Sponsored by:

Shoppers Drug Mart logo   Pharmaprix

TORONTO -- Learning that you have diabetes can be extremely overwhelming.

Whether it’s Type 1 or Type 2 diabetes, a patient often has to undergo swift lifestyle changes to treat the chronic illness and its subsequent symptoms.

Thankfully, your pharmacist is available to help you every step of the way.

“It requires a lot of lifestyle changes and engagement from the patient, and your pharmacy can help you with that journey,” said John Papastergiou, a pharmacist at Shoppers Drug Mart in Toronto. “Patients get tossed a lot of information, but our pharmacists are very well-versed at managing that information.”

From learning how to measure your blood-glucose levels to administering your own insulin, your local pharmacist can teach you useful techniques, introduce you to new technology and more.

“Many of our pharmacies now offer things like A1C testing, which is a measure of how well your diabetes is being managed over a period of time,” Papastergiou said. “Patients have become accustomed to coming to us to really champion their health cycle and trying to get them to meet their targets.”

When it comes to maintaining a normal, healthy lifestyle for people with diabetes, education is key.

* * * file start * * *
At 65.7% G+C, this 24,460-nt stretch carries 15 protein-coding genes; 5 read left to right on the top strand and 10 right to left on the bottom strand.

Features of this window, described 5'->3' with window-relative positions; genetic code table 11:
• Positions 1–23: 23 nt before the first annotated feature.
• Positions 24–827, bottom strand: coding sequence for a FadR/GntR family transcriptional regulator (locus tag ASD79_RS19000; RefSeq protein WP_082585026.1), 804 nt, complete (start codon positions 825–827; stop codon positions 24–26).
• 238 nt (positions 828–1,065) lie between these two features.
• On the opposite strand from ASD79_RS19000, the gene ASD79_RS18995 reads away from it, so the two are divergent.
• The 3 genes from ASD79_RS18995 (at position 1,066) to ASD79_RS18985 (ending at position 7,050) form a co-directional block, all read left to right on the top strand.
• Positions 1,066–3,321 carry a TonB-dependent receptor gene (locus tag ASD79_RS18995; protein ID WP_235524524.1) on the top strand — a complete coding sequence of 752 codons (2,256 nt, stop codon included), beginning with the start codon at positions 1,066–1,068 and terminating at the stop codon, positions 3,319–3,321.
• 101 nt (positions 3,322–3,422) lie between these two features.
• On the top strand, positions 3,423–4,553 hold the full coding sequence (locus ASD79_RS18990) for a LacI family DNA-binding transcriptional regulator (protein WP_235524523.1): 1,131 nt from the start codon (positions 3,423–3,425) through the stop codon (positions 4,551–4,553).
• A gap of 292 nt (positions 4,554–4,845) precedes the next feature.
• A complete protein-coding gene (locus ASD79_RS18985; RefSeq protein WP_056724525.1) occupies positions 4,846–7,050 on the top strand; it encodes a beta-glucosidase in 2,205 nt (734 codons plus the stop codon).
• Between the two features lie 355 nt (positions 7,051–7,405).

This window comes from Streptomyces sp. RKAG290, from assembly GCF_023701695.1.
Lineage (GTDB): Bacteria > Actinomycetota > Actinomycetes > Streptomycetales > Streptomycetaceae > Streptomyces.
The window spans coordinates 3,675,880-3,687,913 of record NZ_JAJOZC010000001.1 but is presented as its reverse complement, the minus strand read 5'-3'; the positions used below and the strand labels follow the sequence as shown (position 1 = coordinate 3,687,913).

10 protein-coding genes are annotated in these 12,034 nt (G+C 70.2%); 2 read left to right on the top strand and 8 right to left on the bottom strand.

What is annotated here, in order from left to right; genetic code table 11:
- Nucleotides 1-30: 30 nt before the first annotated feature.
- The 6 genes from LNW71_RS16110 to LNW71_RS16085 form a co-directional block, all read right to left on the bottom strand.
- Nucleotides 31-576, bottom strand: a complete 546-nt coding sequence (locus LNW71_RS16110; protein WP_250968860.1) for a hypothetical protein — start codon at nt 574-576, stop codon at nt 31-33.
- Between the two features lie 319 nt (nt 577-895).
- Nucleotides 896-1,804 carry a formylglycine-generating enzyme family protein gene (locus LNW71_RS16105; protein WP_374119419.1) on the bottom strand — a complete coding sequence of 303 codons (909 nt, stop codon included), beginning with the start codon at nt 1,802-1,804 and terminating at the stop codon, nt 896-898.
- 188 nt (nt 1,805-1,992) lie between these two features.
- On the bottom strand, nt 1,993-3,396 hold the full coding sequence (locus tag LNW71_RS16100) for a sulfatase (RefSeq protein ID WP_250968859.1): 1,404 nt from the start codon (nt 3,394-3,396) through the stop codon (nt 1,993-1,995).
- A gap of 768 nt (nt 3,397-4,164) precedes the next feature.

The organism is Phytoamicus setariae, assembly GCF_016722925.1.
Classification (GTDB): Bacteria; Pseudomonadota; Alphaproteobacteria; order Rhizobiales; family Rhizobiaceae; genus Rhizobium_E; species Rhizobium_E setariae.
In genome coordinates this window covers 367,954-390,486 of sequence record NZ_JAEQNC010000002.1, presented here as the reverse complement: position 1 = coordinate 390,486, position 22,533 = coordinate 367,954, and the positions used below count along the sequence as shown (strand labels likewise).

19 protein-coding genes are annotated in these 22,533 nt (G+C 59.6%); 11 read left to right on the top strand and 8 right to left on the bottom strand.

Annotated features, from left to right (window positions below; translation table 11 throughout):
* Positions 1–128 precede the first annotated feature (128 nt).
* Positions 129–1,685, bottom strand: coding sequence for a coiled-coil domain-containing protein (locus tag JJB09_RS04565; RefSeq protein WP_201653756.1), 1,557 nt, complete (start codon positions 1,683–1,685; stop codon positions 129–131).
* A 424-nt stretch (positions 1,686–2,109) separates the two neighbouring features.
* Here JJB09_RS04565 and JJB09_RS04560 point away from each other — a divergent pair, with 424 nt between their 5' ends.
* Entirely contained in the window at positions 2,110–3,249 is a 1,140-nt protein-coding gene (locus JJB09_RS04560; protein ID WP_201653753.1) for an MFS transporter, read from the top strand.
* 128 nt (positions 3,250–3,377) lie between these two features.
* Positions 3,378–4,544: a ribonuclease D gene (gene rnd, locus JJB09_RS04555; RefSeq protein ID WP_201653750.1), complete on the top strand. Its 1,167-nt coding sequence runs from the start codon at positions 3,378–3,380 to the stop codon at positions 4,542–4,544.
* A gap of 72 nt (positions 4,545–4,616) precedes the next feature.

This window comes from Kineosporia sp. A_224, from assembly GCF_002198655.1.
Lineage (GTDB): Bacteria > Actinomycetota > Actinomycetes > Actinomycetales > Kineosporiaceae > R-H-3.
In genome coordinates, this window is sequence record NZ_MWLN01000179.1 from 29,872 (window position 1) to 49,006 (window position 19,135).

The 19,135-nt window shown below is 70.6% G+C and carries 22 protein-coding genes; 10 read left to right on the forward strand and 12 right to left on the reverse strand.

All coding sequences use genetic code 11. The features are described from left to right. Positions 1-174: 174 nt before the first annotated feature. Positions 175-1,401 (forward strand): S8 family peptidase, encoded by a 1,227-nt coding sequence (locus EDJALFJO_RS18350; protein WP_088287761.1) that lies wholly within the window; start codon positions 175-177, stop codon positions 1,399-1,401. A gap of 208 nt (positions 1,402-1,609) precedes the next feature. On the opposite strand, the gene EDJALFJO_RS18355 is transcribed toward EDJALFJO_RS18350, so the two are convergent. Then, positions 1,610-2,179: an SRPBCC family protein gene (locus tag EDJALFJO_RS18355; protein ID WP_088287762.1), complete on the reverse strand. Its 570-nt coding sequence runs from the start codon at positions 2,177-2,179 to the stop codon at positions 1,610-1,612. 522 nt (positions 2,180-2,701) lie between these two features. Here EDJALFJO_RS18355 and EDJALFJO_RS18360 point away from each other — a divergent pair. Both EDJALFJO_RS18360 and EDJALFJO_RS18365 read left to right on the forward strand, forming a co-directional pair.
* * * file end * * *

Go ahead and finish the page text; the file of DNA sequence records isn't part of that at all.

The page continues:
“There are a lot of devices and a lot of education (needed) on how to use these devices safely and effectively. We want to minimize the pain, but maximize the value,” said Zubin Austin, academic director at Centre for Practice Excellence at the Leslie Dan Faculty of Pharmacy in Toronto.

From blood sugar monitors to the wide variety of insulin pumps, learning what methods work for you can require some practice.

“For example, if you don’t rotate the injection sites for your insulin over time, scar tissue can start to form,” Austin said. “A pharmacist can work with a patient to manage those seemingly small things, but they’re really essential if you’re going to get the best benefit from your medications.”

Papastergiou wants patients with diabetes to know that the diagnosis is not the end of the road.

“A lot of patients with diabetes become accustomed to the disease and they feel like they don’t have any options. I think we should be proactive as opposed to reactive,” Papastergiou said.

“We know that if you’re proactive (and) you escalate therapies more quickly… they do much better down the line. […] The pharmacist is very key in taking that proactive approach.”

If you’re someone living with diabetes, don’t be afraid to visit your local pharmacist and see if there’s anything more that can be done to manage your symptoms.